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How Japan is deploying YouTube as new weapon in dispute over island chain

By Ramy Inocencio, for CNN
updated 5:35 AM EDT, Fri October 25, 2013
This disputed islands in the East China Sea are known as Senkaku in Japan and Diaoyu in China.
This disputed islands in the East China Sea are known as Senkaku in Japan and Diaoyu in China.
STORY HIGHLIGHTS
  • Japan posts YouTube videos on official channel supporting claims to disputed islands
  • China, South Korea criticize Japan's moves as "provocative"
  • Tokyo says it will not take down controversial videos and will add more

Hong Kong (CNN) -- Japan is using YouTube to bolster assertions of ownership over islands also claimed by neighboring China and South Korea.

Japan's Foreign Ministry published the two videos on its official YouTube channel, under the username MOFAchannel, October 16.

In one, Tokyo's claim over the Senkaku islands -- known as the Diaoyu islands in China -- are supported through old black-and-white photographs and a timeline of events starting with a document dating back to 1895.

In the other, similar pictures and a chronology of events starting from 1900 illustrate Japan's claim to the Takeshima islands, known as the Dokdo islands in Korean.

Disputed islands buzzing with activity
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Staying away because of island dispute

Both videos have received more than half a million page views since they were published.

China and South Korea both criticized Japan's social media push.

"The Diaoyu Islands and other affiliated islands have always been Chinese territory. China has solid evidence to prove this," the Chinese government stressed in an official statement.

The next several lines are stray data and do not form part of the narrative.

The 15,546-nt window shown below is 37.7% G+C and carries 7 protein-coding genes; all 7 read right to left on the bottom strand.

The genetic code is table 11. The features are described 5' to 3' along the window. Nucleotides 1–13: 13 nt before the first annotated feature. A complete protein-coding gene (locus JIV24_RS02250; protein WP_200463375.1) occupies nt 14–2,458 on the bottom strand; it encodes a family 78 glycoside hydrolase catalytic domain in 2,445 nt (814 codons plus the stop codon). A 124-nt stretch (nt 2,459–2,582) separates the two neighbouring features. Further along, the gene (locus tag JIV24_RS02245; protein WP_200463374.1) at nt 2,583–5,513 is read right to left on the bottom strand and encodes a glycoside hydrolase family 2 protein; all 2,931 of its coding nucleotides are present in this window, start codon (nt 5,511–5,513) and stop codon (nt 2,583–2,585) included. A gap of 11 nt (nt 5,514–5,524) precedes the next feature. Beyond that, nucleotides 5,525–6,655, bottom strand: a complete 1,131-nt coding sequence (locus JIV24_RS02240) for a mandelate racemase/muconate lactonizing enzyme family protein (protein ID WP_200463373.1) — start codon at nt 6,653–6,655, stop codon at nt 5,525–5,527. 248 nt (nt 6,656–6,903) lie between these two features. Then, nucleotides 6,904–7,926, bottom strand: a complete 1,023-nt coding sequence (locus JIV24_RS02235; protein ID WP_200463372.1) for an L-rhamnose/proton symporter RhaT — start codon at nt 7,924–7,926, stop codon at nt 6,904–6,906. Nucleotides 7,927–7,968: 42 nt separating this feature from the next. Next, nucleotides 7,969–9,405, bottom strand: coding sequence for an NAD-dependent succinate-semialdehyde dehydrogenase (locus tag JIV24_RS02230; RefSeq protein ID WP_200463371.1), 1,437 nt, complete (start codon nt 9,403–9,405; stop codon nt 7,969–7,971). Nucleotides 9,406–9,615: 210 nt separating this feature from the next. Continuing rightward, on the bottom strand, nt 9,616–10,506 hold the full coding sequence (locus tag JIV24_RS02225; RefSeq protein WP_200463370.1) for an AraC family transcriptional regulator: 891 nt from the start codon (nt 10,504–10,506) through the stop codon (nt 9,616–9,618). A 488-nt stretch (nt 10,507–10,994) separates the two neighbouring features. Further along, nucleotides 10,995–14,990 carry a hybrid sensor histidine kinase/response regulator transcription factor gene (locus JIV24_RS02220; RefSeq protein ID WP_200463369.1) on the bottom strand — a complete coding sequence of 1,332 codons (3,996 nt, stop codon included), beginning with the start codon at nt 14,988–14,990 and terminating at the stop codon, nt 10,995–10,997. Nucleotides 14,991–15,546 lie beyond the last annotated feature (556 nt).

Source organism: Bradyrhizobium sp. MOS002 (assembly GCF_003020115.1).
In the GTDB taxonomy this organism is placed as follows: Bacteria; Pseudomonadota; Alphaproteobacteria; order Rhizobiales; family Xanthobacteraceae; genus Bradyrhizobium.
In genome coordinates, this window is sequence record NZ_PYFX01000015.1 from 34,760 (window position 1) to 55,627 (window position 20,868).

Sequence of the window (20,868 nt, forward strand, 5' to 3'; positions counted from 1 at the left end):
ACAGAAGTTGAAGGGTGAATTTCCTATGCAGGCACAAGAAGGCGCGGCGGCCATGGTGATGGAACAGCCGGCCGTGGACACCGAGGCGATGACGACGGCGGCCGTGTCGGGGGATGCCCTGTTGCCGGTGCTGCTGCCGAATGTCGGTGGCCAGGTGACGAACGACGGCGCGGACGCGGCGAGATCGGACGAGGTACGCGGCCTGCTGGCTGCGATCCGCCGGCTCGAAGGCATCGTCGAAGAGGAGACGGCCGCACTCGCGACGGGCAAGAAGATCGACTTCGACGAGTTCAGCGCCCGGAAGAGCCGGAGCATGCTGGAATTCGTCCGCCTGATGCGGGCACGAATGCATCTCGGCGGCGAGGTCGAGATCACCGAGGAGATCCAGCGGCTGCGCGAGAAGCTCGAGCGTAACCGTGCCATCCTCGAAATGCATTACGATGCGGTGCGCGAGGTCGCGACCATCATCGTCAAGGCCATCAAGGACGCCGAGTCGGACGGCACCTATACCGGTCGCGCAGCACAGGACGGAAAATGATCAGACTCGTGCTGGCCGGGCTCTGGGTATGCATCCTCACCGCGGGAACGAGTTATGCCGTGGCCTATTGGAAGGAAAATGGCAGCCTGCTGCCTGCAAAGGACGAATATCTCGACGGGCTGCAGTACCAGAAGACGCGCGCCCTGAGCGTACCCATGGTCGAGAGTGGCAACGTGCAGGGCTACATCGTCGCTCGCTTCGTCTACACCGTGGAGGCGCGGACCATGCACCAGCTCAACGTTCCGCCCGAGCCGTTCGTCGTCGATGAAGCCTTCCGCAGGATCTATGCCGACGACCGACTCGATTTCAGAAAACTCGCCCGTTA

"No matter what propaganda measures Japan takes, it will not change the fact that the Diaoyu Islands belong to China. We strongly urge Japan to correct its attitude and stop all kinds of provocative acts."

In South Korea, lawmakers from the country's major parties vowed to counter Japan's "provocative" moves, according to the semi-official Yonhap news agency.

South Korea's foreign ministry also demanded Tokyo take down its Dokdo island video and summoned a Japanese diplomatic official to lodge a formal complaint.

In reply, Tokyo has said the videos will remain -- and its Foreign Ministry plans to produce videos on the Kuril islands claimed by Russia and on the official name of the Sea of Japan, according to Japan's Kyodo news.

"The government is doing what we must do regularly, from the viewpoint of promoting a more correct understanding of the situation surrounding our country," explained a Foreign Ministry press secretary at a news conference in Tokyo.

Feng Ke contributed to this report from Beijing.

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